The Battlefields Trust, Promoting our battlefield heritage
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How it all started

 
 

How it all started

The Battlefields Trust was founded as a result of a resolution at an international conference entitled Ancient Battlefields as National Treasures at Leicester University, England in 1991 arranged by Kelvin van Hasselt.

The spur to set up the trust was the fact that the battlefield of Naseby, then a perfectly preserved site of the decisive battle of the English Civil War was to be bisected with a motorway link during 1992, the 350th anniversary year of the English Civil War. In any listing of the top 20 most important battlefields of the world, Naseby would appear. Never again would people be able to appreciate this battlefield in its entirety and follow the line of Prince Rupert's charge and his attack on the Parliamentary baggage train, an action which deprived King Charles of the bulk of his cavalry at the crucial moment of the battle - as his infantry were being surrounded.

Delegates at the conference resolved to set up an organisation to ensure such tragedies did not recur. In 1993 The Battlefields Trust was registered as a charity, with Tonie and Valmai Holt (founders of Major & Mrs Holt's Battlefield Tours) making a most generous donation which helped pay the legal costs.

The Battlefields Trust immediately enrolled 'founder members' including leading historians Dr David Chandler, Professor Richard Holmes, Mr John Kinross, Mr Martin Marix Evans, Dr Ian Roy, Mr William Seymour, Mr David Smurthwaite.

Kelvin van Hasselt became the Trust's first co-ordinator and Michael Rayner took on the roles of treasurer and membership secretary, later becoming co-ordinator in 1995.

The first trustees included Mr Robert Hardy CBE, MA ,Hon DLitt, FSA who has ever since taken an influential part in the affairs of the Trust. The first chairman of trustees was Sir John Stokes, a former Conservative MP and stalwart champion of Britain's heritage and history in the House of Commons. In 1997 Dr Ian Roy became acting chairman on the retirement of Sir John Stokes; and in 1998 Air Marshal Sir John Curtiss, air commander during the Falklands War, took over as chairman with David Buxton as treasurer.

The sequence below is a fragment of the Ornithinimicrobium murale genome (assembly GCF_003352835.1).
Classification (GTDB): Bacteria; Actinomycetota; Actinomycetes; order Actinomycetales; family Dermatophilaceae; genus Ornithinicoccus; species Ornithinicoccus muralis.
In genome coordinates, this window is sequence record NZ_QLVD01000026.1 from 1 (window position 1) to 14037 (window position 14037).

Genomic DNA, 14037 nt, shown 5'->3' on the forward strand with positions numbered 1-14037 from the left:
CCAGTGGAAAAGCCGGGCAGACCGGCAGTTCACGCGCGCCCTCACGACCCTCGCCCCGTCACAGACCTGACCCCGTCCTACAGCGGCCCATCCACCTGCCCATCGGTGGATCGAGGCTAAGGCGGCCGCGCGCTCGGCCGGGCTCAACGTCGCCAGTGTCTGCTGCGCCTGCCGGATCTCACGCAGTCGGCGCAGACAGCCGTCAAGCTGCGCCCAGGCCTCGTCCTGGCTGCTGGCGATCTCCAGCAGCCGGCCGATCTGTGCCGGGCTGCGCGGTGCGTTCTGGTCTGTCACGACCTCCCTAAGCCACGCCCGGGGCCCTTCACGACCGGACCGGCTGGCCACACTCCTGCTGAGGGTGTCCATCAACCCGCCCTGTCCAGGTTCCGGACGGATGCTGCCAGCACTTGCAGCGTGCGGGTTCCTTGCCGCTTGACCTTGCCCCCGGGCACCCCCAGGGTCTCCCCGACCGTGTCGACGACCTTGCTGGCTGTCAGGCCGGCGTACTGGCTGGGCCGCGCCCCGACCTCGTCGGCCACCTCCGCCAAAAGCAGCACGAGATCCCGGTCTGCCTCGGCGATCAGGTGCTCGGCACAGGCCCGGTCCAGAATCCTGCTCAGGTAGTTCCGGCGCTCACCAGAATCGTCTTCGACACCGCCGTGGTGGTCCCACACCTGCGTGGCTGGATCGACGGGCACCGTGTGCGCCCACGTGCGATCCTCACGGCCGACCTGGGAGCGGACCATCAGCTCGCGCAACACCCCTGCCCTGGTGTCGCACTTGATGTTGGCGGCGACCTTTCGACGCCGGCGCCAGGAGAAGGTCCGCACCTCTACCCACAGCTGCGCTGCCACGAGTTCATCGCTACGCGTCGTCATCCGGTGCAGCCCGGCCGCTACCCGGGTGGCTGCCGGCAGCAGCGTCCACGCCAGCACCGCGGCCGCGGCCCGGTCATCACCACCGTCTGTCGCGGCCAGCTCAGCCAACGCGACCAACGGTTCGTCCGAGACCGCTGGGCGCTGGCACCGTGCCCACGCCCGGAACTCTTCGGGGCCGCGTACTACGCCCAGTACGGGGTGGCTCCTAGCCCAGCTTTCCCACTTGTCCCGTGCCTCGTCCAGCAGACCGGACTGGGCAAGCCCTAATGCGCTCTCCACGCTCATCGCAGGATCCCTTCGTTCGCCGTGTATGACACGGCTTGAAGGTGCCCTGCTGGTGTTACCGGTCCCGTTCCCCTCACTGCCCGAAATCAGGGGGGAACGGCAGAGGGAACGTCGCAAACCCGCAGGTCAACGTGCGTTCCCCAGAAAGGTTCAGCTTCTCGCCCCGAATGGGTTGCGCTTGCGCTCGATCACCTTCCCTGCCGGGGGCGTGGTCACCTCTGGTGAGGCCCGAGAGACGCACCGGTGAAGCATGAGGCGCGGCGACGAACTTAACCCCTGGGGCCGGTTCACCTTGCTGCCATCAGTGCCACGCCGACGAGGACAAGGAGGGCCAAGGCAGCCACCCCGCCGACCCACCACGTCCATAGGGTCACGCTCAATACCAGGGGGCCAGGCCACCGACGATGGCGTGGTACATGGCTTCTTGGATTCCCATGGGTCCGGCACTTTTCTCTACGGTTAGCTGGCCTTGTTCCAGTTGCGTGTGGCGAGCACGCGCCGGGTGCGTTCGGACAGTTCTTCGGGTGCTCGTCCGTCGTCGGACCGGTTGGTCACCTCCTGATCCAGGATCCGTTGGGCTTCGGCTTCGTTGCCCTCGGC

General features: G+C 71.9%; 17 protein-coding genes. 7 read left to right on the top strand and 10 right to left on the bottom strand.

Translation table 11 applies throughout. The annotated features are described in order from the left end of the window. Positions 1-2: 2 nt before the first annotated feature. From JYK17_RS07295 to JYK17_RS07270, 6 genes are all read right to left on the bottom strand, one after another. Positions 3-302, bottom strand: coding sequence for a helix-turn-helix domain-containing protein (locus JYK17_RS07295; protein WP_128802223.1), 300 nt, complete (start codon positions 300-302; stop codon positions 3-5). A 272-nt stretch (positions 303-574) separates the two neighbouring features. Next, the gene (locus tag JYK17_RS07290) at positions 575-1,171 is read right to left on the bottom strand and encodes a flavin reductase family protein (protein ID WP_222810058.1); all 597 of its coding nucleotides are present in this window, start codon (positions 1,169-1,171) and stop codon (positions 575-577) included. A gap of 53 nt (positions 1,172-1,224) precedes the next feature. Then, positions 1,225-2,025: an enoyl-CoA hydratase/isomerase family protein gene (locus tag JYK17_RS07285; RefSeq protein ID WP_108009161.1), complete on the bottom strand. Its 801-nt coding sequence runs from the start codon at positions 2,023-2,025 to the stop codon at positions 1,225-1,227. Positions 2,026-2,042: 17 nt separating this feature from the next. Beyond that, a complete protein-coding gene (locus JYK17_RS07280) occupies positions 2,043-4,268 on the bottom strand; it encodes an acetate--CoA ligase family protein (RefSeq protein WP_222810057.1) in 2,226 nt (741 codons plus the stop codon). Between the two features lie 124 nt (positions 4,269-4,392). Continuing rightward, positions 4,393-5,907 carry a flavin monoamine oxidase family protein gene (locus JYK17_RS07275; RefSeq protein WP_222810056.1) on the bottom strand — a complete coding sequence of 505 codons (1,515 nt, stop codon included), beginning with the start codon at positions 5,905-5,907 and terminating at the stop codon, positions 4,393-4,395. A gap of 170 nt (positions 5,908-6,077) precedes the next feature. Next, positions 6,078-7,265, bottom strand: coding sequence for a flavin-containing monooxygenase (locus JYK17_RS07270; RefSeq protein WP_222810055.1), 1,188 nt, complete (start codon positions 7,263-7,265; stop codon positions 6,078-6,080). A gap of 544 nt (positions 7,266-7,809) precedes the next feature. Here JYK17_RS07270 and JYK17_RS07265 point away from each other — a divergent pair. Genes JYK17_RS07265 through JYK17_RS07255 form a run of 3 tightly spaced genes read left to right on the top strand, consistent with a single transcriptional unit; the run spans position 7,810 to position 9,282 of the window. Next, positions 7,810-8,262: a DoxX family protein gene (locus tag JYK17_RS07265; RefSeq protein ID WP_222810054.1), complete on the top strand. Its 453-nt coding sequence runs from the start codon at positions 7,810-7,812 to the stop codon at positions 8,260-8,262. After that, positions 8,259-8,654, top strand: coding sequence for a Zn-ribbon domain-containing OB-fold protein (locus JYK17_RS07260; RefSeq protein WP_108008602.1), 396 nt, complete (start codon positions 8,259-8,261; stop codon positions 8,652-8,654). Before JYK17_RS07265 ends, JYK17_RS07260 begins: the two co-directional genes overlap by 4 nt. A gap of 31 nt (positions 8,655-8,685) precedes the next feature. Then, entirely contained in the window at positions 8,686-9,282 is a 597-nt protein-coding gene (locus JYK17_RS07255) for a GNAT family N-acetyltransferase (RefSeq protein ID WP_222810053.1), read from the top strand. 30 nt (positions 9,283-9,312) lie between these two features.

In 2002, the Wessex Branch erected the Trust’s first information board at Roundway Down, unveiled by Phil Harding of Time Team.

2004 was a pivotal year for the Trust. Richard Holmes became our first President, Iain Dickie was elected Chairman and work began on several major projects involving our Project Officer Glenn Foard. Funded jointly by the Heritage Lottery Fund and the Hartnett Trust, the UK Battlefields Resource Centre started as a database of English battlefields on our website and Historic Scotland funded a gazetteer of Scottish battlefields. The HLF also funded the 20-mile Edgcote – Edgehill Battlefields Trail project, which included a metal-detecting survey at Edgehill. Also in 2004, the London & South East Branch erected a memorial commemorating the 60th anniversary of the first V2 landing in Chiswick, and planned a project for Brentford and Turnham Green.

In 2005, David Buxton stood down after seven years as Treasurer and was succeeded by Jonathan Smith. As the English element of the Resource Centre neared completion, Scottish sites were added after completion of the gazetteer. The Mid Anglia Branch’s work on the Trail continued with information boards at Cropredy and Edgehill. In the Trust’s biggest project to date, Glenn Foard began work on establishing the site of the battle of Bosworth, funded by the HLF via Leicestershire County Council. On a more modest scale, the London & South East Branch helped revamp the battle display in Barnet Museum.

An information board was erected at Edgcote in 2006, followed by one at each end of the Trail. At Kineton, Richard Holmes opened both the Trail and a conference on Edgehill. HLF funding was agreed for the Brentford & Turnham Green Project and work began. Recalling the Trust’s genesis, an ambitious and long-planned project to interpret Naseby also began as did a resource assessment of English battlefields in association with the University of Leeds via Glenn Foard.

Richard Holmes opened one of three information boards on each of the battlefields at Brentford and Turnham Green in 2007. In recognition of its size, the Naseby Battlefield Project was established as an independent charity and continued to develop interpretation at the site.

After being an official of the Trust since its foundation, Michael Rayner stood down in 2008 and his responsibilities split between Peter Burley as Co-ordinator and Jonathan Smith as Membership Secretary.
 

 
 
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